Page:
Terms of Probation and Parole Geared Toward Failure

When talking about the injustice of the criminal justice system, one of the first places to look is the prisons. To address prisons, one way to approach is through probation and parole which seems more geared toward filling prison beds than rehabilitation. This is in fact no different than prisons themselves and the New Mexico criminal justice system on the whole.

However, probation/parole officers have enormous power over the freedom of probationers/parolees. Some might argue they have unfettered power. With this, there is simply no way to avoid abuses when that power is in the wrong hand.

The problem begins with the subjective terms of probation/parole which allow for discretionary enforcement, arbitrary enforcement and/or malignant enforcement of the terms. With discretionary or subjective terms of probation/parole, a probationer or parolee is at the whim of his or her supervising officer. Whim is never a good thing especially when it is in any way related to imprisonment.

Probation/Parole Subject to Abuse

A review of the standard terms of probation and parole will show that many of the terms are discretionary and subjective. In other words, a motivated probation or parole officer can find a reason to violate the person for even slight technical violations. A malignant officer could not only find reasons but generate reasons to violate a person’s probation or parole. In fact, there are a significant number of inmates in New Mexico prisons right now on minor technical violations. Due the discretionary nature of the terms of probation/parole, we as New Mexicans have idea or even any way of knowing whether reincarceration was fair and justified. We must simply take the word of the probation/parole officers. I frankly have a problem with that.

The system is not geared toward keeping inmates from returning. It is just the opposite. It is far too easy to send someone back to prison.

Discretion is no Basis for Justice

The standard terms include highly discretionary terms. The first regarding reporting to the probation or parole office is actually probably the most problematic of all stating:

Reporting: I will report to my Probation/Parole Officer as often as required and will submit completed and truthful written reports as required by my Probation/Parole Officer. All communication with my Probation/Parole Officer will be truthful and accurate and I will promptly reply to any correspondence or communication I may receive from the Probation Officer.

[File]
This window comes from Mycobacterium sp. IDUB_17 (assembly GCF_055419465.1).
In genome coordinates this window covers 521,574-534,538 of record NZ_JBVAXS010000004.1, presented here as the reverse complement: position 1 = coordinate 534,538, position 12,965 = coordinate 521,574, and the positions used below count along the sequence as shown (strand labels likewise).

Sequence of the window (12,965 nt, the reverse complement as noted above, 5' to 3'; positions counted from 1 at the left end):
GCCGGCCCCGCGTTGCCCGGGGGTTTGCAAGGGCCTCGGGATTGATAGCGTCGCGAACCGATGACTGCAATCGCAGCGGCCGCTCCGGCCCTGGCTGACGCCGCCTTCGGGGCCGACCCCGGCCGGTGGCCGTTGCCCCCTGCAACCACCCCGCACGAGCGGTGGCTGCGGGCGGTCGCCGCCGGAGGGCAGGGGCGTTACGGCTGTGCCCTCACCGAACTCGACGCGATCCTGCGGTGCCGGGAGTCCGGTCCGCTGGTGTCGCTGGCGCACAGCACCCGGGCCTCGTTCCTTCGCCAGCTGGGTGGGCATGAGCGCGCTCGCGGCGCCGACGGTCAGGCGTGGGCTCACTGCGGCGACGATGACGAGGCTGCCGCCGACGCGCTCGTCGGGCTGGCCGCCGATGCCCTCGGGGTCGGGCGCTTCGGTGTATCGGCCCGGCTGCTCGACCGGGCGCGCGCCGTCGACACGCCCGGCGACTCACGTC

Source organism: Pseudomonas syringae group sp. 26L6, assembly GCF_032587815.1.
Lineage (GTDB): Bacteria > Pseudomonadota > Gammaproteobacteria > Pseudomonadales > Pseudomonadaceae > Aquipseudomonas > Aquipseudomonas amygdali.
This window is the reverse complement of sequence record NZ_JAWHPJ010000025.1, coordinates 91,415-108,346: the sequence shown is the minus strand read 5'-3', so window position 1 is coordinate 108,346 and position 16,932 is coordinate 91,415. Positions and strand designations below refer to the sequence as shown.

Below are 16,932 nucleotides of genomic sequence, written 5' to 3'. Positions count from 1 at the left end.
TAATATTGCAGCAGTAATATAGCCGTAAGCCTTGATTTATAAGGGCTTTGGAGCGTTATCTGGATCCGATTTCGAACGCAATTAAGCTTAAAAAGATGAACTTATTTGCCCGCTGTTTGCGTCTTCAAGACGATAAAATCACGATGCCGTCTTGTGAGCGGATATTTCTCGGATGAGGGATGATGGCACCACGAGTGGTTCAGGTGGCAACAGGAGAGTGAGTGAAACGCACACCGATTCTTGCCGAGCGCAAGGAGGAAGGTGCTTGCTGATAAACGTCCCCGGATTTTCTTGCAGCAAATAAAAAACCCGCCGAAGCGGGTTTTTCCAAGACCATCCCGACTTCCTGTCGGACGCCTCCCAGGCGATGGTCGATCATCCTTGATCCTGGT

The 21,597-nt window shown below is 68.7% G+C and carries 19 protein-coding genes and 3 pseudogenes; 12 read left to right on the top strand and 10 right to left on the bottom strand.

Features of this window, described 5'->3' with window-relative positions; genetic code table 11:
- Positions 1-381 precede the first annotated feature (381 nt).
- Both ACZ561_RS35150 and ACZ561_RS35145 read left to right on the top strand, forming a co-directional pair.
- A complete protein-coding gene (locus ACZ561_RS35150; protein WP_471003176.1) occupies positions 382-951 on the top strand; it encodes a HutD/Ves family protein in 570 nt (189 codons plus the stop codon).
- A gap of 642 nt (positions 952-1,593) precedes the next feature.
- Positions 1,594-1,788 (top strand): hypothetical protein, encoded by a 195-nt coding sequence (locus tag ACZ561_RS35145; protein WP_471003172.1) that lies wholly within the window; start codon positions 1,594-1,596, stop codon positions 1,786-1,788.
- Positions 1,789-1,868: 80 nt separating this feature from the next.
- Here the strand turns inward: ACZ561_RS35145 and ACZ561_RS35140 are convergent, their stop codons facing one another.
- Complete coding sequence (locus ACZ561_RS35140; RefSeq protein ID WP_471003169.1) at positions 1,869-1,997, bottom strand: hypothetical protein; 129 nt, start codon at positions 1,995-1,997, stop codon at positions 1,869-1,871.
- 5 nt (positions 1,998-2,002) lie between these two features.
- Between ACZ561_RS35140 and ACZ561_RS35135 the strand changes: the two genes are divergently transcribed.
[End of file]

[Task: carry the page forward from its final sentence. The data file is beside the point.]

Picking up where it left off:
The next very problematic term which is subject to abuse relates to associations, friendships, even family members;

Association: I will not associate with any person identified by my Probation/Parole Officer as being detrimental to my Probation supervision, which may include persons having a criminal record, other probationers and parolees, and victims or witnesses of my crime or crimes.

The next is equally prone to abuse should a probation officer see it fit to abuse it:

Supervision Level: I will follow all orders and instructions of my Probation/Parole Officer including actively participating in and successfully completing any level of supervision and/or treatment program, which may include Community Corrections, ISP, Electronic Monitoring or other supervision/treatment program, as deemed appropriate by the Probation/Parole Officer.

The problem with these terms is that they are extremely difficult to comply with under the best of circumstances. They are impossible to meet with an abusive probation or parole officer.

Little Recourse in Court

When there is an abusive probation or parole officer, there is little for a defendant to do. The courts will almost always side with the probation or parole officer. After all, how can the court trust a convict. The presumptions against the former inmate are extremely difficult to overcome.

In addition, imagine trying to gather evidence on behalf of the probationer or parolee for a violation of any of the above. It really is the probation/parole officer’s word against the former inmate/convict. More than that the probation/parole officer establishes the rules, i.e. “as deemed appropriate by the Probation/Parole Officer”. How do you think this might turn out? When we are talking about locking people up, there are countless collateral consequences to the inmate, the family and if that is not enough for taxpayers. Is it too much to ask that there be very well-defined rules?

Rules Matter

Discretionary rules are not rules. They are opportunities for abuse. They are opportunities to feed the monster that is the criminal justice system. They are opportunities for profits. They might even be as trivial as the desire of a probation/parole officer to lessen a workload. They might also be an opportunity to express racism, other bias or just an authoritarian personality.

There should be no room for judgement on the part of probation/parole officers. There should be rules, they should be well defined and they should be followed by all including the supervising officers.